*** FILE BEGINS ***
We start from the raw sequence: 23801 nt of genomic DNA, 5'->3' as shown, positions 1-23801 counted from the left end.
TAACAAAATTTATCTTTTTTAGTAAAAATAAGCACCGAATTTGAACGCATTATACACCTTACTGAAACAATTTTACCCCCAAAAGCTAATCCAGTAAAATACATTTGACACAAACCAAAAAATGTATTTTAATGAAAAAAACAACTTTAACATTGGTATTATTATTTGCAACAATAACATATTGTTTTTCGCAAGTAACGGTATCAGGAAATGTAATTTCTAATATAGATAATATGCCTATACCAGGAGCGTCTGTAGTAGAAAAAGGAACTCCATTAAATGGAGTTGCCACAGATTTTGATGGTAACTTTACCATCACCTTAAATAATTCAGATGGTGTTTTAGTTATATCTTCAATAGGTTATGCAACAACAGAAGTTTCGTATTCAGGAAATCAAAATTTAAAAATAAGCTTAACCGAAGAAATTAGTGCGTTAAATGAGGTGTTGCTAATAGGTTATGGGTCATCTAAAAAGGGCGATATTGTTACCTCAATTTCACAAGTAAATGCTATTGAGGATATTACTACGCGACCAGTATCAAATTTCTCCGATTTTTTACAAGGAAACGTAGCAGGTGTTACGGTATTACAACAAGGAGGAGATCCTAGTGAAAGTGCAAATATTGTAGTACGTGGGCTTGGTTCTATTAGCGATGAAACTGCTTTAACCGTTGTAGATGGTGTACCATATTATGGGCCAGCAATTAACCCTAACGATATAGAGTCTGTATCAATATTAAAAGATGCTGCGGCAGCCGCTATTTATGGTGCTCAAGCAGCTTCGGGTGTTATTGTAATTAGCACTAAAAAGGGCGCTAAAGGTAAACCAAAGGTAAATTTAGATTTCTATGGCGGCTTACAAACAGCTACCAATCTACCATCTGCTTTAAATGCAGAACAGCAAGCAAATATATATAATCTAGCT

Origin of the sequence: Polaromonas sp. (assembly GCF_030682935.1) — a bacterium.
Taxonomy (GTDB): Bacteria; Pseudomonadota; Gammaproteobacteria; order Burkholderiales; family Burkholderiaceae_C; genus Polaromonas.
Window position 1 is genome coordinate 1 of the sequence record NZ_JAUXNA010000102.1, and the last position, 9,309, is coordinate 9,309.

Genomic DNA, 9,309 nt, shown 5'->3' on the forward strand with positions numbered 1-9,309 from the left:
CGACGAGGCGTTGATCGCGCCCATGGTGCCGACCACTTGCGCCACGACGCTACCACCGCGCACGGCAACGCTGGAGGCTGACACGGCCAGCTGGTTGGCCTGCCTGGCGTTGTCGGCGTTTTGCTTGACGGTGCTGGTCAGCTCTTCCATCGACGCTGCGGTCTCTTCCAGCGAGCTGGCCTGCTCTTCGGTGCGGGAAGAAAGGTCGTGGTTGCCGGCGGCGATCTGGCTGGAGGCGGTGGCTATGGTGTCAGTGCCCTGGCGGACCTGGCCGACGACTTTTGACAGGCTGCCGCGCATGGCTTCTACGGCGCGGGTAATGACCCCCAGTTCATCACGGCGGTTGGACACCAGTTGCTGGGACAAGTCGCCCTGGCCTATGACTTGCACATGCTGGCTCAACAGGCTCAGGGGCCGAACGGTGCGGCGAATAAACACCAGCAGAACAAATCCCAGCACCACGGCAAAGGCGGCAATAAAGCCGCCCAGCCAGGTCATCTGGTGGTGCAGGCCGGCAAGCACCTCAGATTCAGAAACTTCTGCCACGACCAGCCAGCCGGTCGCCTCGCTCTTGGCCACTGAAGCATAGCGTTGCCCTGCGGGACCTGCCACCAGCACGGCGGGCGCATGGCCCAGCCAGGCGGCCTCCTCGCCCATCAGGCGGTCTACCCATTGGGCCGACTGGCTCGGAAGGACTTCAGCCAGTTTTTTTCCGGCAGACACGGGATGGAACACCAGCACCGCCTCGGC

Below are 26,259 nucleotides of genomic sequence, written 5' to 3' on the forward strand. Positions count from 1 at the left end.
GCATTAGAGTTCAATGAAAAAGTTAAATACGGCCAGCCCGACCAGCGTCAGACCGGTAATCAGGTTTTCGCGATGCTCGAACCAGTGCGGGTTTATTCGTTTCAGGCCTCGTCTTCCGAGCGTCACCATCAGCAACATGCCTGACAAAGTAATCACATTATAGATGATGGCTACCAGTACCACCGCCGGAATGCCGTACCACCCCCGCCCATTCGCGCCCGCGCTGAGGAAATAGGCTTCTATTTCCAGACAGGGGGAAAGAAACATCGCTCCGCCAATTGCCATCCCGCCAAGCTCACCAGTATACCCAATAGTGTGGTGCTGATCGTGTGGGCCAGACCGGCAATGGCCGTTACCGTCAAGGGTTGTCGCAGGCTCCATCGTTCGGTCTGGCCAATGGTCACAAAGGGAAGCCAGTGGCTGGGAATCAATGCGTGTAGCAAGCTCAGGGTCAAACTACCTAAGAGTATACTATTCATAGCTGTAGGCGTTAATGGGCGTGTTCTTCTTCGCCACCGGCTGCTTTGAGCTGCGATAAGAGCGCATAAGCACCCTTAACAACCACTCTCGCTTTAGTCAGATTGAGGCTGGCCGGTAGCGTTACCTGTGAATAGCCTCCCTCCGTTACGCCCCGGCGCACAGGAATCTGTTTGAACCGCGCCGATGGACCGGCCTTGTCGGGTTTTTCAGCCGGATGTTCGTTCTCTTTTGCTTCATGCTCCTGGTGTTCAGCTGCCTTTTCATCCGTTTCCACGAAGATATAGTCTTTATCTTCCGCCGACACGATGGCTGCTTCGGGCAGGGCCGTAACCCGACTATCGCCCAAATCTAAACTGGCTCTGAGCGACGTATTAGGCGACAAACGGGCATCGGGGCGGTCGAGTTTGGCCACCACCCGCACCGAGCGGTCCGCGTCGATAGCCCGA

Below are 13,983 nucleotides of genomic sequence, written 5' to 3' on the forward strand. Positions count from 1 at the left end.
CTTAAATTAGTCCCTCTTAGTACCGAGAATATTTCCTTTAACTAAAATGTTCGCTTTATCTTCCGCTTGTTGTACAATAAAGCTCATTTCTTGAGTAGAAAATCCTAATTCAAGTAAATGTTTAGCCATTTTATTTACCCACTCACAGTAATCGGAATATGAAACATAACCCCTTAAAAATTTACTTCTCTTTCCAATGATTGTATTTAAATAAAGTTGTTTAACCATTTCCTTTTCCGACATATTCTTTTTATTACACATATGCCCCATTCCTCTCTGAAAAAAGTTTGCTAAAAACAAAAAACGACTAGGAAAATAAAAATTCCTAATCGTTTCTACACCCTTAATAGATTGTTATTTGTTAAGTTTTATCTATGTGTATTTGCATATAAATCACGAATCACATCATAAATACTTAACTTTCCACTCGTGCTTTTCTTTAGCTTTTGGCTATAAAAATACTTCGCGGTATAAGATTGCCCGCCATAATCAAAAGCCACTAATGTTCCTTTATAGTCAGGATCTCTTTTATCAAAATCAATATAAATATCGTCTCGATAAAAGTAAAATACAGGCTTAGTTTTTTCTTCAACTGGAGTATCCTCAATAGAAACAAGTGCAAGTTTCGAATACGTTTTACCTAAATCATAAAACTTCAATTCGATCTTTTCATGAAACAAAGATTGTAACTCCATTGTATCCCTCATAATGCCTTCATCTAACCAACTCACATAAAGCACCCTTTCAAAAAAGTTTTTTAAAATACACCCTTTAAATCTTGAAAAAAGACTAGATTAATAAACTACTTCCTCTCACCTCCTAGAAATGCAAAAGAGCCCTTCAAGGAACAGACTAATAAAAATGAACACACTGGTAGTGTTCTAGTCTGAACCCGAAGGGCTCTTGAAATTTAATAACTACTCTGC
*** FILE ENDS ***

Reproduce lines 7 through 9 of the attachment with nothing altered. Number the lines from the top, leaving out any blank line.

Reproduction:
CGACGAGGCGTTGATCGCGCCCATGGTGCCGACCACTTGCGCCACGACGCTACCACCGCGCACGGCAACGCTGGAGGCTGACACGGCCAGCTGGTTGGCCTGCCTGGCGTTGTCGGCGTTTTGCTTGACGGTGCTGGTCAGCTCTTCCATCGACGCTGCGGTCTCTTCCAGCGAGCTGGCCTGCTCTTCGGTGCGGGAAGAAAGGTCGTGGTTGCCGGCGGCGATCTGGCTGGAGGCGGTGGCTATGGTGTCAGTGCCCTGGCGGACCTGGCCGACGACTTTTGACAGGCTGCCGCGCATGGCTTCTACGGCGCGGGTAATGACCCCCAGTTCATCACGGCGGTTGGACACCAGTTGCTGGGACAAGTCGCCCTGGCCTATGACTTGCACATGCTGGCTCAACAGGCTCAGGGGCCGAACGGTGCGGCGAATAAACACCAGCAGAACAAATCCCAGCACCACGGCAAAGGCGGCAATAAAGCCGCCCAGCCAGGTCATCTGGTGGTGCAGGCCGGCAAGCACCTCAGATTCAGAAACTTCTGCCACGACCAGCCAGCCGGTCGCCTCGCTCTTGGCCACTGAAGCATAGCGTTGCCCTGCGGGACCTGCCACCAGCACGGCGGGCGCATGGCCCAGCCAGGCGGCCTCCTCGCCCATCAGGCGGTCTACCCATTGGGCCGACTGGCTCGGAAGGACTTCAGCCAGTTTTTTTCCGGCAGACACGGGATGGAACACCAGCACCGCCTCGGC

Below are 26,259 nucleotides of genomic sequence, written 5' to 3' on the forward strand. Positions count from 1 at the left end.
GCATTAGAGTTCAATGAAAAAGTTAAATACGGCCAGCCCGACCAGCGTCAGACCGGTAATCAGGTTTTCGCGATGCTCGAACCAGTGCGGGTTTATTCGTTTCAGGCCTCGTCTTCCGAGCGTCACCATCAGCAACATGCCTGACAAAGTAATCACATTATAGATGATGGCTACCAGTACCACCGCCGGAATGCCGTACCACCCCCGCCCATTCGCGCCCGCGCTGAGGAAATAGGCTTCTATTTCCAGACAGGGGGAAAGAAACATCGCTCCGCCAATTGCCATCCCGCCAAGCTCACCAGTATACCCAATAGTGTGGTGCTGATCGTGTGGGCCAGACCGGCAATGGCCGTTACCGTCAAGGGTTGTCGCAGGCTCCATCGTTCGGTCTGGCCAATGGTCACAAAGGGAAGCCAGTGGCTGGGAATCAATGCGTGTAGCAAGCTCAGGGTCAAACTACCTAAGAGTATACTATTCATAGCTGTAGGCGTTAATGGGCGTGTTCTTCTTCGCCACCGGCTGCTTTGAGCTGCGATAAGAGCGCATAAGCACCCTTAACAACCACTCTCGCTTTAGTCAGATTGAGGCTGGCCGGTAGCGTTACCTGTGAATAGCCTCCCTCCGTTACGCCCCGGCGCACAGGAATCTGTTTGAACCGCGCCGATGGACCGGCCTTGTCGGGTTTTTCAGCCGGATGTTCGTTCTCTTTTGCTTCATGCTCCTGGTGTTCAGCTGCCTTTTCATCCGTTTCCACGAAGATATAGTCTTTATCTTCCGCCGACACGATGGCTGCTTCGGGCAGGGCCGTAACCCGACTATCGCCCAAATCTAAACTGGCTCTGAGCGACGTATTAGGCGACAAACGGGCATCGGGGCGGTCGAGTTTGGCCACCACCCGCACCGAGCGGTCCGCGTCGATAGCCCGA